Studio tentpoles have, on the whole, improved in recent years, with a stronger effort to make something actively good (or widely pleasing). This is obviously for everybody’s benefit but means that when we’re confronted with something that isn’t as high-minded as Blade Runner 2049 or technically masterful as Mission: Impossible – Fallout, the quality gulf feels grander. You can see this in Venom, but it’s also there with the likes of Tomb Raider, a film that presented interesting and inventive ideas for the character with a strong sense of identity linked to the rebooted games that was given a harder time based on it also having some key flaws as well. By today’s standards, if a movie has bad aspects, then it is bad. It’s an internet-induced binary, and it does nothing good for actual film criticism.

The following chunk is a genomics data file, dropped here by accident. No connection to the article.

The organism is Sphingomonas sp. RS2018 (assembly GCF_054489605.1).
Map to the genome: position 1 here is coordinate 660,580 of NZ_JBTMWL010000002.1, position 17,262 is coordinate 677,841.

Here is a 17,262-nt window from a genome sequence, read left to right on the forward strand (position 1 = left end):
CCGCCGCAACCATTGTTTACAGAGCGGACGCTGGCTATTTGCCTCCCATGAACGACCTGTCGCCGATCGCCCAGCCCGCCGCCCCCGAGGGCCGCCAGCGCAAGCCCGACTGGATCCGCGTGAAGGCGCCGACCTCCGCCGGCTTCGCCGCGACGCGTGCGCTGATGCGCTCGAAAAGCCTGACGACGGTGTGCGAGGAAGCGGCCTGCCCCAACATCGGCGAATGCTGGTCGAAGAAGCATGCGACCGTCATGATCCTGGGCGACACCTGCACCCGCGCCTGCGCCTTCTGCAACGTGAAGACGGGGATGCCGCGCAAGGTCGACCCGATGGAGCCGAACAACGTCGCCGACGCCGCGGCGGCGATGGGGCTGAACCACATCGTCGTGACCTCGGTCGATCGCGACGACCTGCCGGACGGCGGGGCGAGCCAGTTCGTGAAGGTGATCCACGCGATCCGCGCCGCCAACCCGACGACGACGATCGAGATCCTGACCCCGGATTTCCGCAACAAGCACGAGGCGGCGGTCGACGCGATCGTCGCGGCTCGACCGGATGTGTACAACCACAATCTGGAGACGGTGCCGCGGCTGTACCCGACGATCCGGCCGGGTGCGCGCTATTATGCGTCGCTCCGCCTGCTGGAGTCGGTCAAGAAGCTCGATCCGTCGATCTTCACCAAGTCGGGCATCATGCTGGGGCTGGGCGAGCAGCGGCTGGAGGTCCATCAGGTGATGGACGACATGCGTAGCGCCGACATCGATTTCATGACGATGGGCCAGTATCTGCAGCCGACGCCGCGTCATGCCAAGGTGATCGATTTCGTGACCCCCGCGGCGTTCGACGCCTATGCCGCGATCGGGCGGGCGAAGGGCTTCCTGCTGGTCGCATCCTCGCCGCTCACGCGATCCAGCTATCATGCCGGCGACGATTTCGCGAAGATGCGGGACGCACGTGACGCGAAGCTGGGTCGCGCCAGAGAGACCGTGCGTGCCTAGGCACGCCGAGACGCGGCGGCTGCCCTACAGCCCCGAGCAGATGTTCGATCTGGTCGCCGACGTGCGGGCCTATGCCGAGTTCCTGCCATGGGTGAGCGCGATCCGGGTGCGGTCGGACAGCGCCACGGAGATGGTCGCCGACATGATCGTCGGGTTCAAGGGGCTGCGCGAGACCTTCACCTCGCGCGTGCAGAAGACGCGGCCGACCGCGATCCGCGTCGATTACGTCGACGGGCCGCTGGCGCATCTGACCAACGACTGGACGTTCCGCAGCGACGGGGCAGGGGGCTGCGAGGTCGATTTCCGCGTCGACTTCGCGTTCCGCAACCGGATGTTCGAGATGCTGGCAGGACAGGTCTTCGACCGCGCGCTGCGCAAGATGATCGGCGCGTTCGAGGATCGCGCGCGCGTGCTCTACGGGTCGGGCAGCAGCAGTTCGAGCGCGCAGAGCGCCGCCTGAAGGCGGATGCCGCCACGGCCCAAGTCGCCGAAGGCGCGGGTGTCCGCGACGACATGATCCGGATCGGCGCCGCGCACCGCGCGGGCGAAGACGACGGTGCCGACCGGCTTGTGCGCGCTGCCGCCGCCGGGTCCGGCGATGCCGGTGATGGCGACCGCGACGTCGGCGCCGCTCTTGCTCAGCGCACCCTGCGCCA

This goes double for superhero films. Marvel’s dominance of the zeitgeist is unquestionable, and a lot of that has come down to them consistently releasing entertaining movies. But the flipside is that their formula has begun to shape what a “fun” time at the cinema is: lots of laughs, bright action, fuzzy feeling at the end (Avengers: Infinity War notwithstanding). This makes for crowdpleasers but has the side-effect of devaluing the definition of entertainment – when “fun” is the ultimate goal, more challenging aspects can be forgotten (or disliked). To whit, Ant-Man & the Wasp is a considerably less inventive film than Venom with a much more basic approach, yet its reviews skewed positive thanks to the welcoming tone. Two average movies, two very different perceptions.
None of this is intended to provoke any “fan-critic divide“, a phenomenon that has exploded in recent years, but to say that the first takes on a movie shouldn’t be the be-all-and-end-all. Venom is as imperfect as its parasitic protagonist, and there’s nothing wrong with that.